Tennis world in shock over Alexander Zverev incident at French Open

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Alexander Zverev, pictured here being taken from the court in a wheelchair at the French Open.
Alexander Zverev had to be taken from the court in a wheelchair at the French Open. Image: Getty

The French Open was rocked by sickening scenes on Friday when Alexander Zverev was forced to retire hurt in his semi-final clash with Rafa Nadal when he injured his ankle.

Nadal reached the 14th Roland Garros final of his storied career after Zverev went down in agony after twisting his ankle while trying to retrieve a ball.

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In distressing scenes at Roland Garros, the German third seed fell and twisted his right ankle towards the end of the second set, screaming out in pain as Nadal rushed around the net to help.

Zverev was helped to his feet and taken off the court in a wheelchair for treatment.

After five minutes the 25-year-old re-emerged on crutches to inform the umpire and Nadal that he could not continue.

The crowd on Philippe-Chatrier - fiercely pro-Nadal as usual - rose to salute the World No.3 as his latest bid for a grand slam title came to a devastating end.

"It's very tough, very sad for him," Nadal said in his on-court interview.

"He was playing an unbelievable tournament, and I know he was fighting to win a grand slam.

"I'm sure he will win more than one and I wish him all the best."

Alexander Zverev, pictured here forced to retire hurt against Rafa Nadal at the French Open.
Alexander Zverev was forced to retire hurt against Rafa Nadal. (Photo by ANNE-CHRISTINE POUJOULAT/AFP via Getty Images)

Nadal had won the first set in a tiebreaker and the second was evenly poised at 6-6 when disaster struck for Zverev.

Speaking on Eurosport Germany, Zverev's brother Mischa said: "Sascha never cries. Something bad must have happened. That's impossible!

"The ankle was gone. That was an angle, in that position nothing can stick. He couldn't get up. He was really screaming."

Tennis fans and commentators were left shocked by the awful moment.

Rafa Nadal and Casper Ruud in French Open final

On his 36th birthday, Nadal was broken in the very first game of the match and was behind the eight ball for most of the opening set.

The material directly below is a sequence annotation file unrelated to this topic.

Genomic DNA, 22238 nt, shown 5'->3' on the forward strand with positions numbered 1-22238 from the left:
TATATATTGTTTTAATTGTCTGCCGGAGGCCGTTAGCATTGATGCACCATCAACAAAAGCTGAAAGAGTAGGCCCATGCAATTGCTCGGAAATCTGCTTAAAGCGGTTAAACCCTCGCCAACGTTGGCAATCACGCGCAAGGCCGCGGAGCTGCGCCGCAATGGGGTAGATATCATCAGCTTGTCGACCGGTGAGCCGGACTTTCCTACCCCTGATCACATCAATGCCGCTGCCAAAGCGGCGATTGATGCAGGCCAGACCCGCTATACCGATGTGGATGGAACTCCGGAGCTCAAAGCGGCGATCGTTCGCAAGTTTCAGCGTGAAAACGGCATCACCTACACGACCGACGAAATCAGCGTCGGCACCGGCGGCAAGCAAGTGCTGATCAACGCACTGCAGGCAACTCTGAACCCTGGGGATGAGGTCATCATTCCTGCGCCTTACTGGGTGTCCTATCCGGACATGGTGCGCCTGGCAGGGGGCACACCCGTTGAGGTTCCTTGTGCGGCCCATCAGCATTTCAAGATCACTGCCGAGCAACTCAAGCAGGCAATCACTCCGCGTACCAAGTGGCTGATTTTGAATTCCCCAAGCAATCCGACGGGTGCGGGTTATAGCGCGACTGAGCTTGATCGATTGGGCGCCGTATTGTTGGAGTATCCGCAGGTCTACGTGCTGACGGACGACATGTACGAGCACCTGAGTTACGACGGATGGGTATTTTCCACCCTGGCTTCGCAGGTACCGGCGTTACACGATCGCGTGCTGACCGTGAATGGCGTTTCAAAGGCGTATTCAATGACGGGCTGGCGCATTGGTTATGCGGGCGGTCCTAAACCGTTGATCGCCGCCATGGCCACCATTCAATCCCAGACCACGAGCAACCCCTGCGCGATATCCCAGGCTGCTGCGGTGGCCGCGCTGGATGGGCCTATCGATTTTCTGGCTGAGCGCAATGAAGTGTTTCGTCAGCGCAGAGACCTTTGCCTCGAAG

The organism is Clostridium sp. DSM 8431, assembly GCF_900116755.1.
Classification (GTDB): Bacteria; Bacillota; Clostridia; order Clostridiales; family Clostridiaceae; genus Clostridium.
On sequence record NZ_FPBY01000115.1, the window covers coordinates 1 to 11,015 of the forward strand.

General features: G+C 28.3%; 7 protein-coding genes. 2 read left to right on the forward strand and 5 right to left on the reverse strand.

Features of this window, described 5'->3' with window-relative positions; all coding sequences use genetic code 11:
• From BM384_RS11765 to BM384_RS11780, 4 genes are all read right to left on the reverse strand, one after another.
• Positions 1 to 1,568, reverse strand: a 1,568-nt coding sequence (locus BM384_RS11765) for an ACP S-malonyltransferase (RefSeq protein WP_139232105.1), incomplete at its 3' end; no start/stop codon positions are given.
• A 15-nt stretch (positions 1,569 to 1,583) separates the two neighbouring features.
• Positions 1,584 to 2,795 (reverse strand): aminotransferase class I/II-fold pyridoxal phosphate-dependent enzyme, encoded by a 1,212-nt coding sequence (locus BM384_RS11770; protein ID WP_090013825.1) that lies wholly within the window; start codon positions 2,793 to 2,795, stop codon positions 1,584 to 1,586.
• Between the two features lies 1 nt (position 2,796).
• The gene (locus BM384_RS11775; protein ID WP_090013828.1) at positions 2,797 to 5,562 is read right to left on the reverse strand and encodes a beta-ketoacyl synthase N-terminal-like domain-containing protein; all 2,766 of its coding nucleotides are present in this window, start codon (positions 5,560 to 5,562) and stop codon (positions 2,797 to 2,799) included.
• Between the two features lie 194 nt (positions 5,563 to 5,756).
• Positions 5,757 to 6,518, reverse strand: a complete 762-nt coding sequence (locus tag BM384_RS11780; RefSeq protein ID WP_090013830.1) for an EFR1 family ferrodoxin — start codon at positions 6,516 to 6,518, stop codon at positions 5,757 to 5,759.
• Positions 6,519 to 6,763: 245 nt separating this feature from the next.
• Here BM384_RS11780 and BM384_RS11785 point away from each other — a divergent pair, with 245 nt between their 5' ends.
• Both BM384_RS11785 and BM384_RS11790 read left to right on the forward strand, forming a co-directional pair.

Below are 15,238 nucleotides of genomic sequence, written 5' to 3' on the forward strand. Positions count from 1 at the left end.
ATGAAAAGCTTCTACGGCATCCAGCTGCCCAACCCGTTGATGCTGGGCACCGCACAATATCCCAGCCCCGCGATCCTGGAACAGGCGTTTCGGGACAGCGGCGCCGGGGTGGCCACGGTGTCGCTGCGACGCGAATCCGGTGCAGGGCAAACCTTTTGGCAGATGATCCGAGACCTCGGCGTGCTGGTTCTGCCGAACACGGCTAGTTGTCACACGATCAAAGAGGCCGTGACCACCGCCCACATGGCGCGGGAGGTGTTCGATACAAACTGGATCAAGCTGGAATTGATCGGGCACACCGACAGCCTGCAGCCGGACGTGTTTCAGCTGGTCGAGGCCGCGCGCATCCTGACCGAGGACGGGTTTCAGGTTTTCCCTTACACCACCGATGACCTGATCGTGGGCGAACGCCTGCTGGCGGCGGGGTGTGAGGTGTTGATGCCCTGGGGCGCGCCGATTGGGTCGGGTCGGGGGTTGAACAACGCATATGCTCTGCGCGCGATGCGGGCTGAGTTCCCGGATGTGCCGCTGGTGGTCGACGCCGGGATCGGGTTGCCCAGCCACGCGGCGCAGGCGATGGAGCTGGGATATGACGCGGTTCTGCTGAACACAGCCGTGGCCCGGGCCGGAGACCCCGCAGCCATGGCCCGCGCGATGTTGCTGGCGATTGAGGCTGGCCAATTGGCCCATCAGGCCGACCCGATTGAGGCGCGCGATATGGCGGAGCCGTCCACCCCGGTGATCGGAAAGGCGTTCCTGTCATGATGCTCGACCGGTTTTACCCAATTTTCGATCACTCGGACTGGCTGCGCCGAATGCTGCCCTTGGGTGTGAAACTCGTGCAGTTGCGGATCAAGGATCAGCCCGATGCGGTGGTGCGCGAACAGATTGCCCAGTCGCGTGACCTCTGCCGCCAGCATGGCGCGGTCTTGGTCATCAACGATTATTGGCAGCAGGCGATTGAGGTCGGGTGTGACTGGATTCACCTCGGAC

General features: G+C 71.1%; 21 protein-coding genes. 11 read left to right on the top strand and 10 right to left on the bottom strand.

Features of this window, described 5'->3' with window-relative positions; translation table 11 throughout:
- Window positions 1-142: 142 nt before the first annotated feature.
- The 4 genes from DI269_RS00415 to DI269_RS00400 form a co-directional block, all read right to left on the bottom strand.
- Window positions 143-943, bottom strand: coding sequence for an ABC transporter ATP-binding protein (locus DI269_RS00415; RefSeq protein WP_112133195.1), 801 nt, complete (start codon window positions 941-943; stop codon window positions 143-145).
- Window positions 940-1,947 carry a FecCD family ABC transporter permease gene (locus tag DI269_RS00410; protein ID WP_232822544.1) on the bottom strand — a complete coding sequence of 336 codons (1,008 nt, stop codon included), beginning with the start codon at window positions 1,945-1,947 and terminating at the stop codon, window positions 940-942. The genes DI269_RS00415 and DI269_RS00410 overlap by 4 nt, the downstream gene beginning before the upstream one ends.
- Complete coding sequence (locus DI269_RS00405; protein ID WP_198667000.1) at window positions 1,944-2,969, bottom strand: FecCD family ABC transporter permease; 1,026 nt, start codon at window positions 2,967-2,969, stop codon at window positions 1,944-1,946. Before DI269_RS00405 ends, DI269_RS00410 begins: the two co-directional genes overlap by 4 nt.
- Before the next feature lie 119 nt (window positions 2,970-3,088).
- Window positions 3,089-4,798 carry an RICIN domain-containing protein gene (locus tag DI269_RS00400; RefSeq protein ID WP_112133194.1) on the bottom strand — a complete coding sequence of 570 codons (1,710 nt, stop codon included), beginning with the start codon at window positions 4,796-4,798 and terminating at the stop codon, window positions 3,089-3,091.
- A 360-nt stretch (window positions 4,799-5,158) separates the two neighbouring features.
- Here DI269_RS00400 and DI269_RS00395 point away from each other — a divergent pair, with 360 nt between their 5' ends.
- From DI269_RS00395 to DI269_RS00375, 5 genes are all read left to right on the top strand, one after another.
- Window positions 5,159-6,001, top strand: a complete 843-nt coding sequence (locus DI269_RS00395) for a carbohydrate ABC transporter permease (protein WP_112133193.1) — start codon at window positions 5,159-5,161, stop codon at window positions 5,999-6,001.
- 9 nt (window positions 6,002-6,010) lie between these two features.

He was standing as far back in the court as possible as he defended Zverev's thunderous serve. Had the wall not been there to stop him, Nadal would probably have stood in the crepe stand outside.

Having clawed the break back he found himself facing four set points at 6-2 down in the tie-break but somehow hit back, including one improbable backhand get followed by an outrageous forehand winner, snatching it 10-8 after 92 gruelling minutes.

“Only thing that I can say is I hope he’s not too bad. Hopefully it’s just the normal thing when you turn your ankle, and hopefully nothing (is broken). That’s what everybody hopes,” Nadal said.

Rafa Nadal, pictured here checking on Alexander Zverev after the horror injury.
Rafa Nadal checked on Alexander Zverev after the horror injury. (Photo by Tim Clayton/Corbis via Getty Images)

“Even if for me it’s a dream to be in the final of Roland Garros, of course that way is not the way that we want it to be. ... If you are human, you should feel very sorry for a colleague.”

Meanwhile, Casper Ruud became the first man from Norway to reach a grand slam final, eliminating 2014 US Open champion Marin Cilic 3-6, 6-4, 6-2, 6-2 in a match interrupted for more than 10 minutes in the third set by a climate activist who attached herself to the net and knelt on the court.

The 23-year-old Ruud has never faced Nadal but trained at the King of Clay's academy in Mallorca.

“He's a perfect example of how you should behave on court: Never give up and never complain. He’s been my idol for all my life,” said Ruud.

“I guess this is perfect timing and worth the wait to finally play him in a grand slam final.”

with agencies

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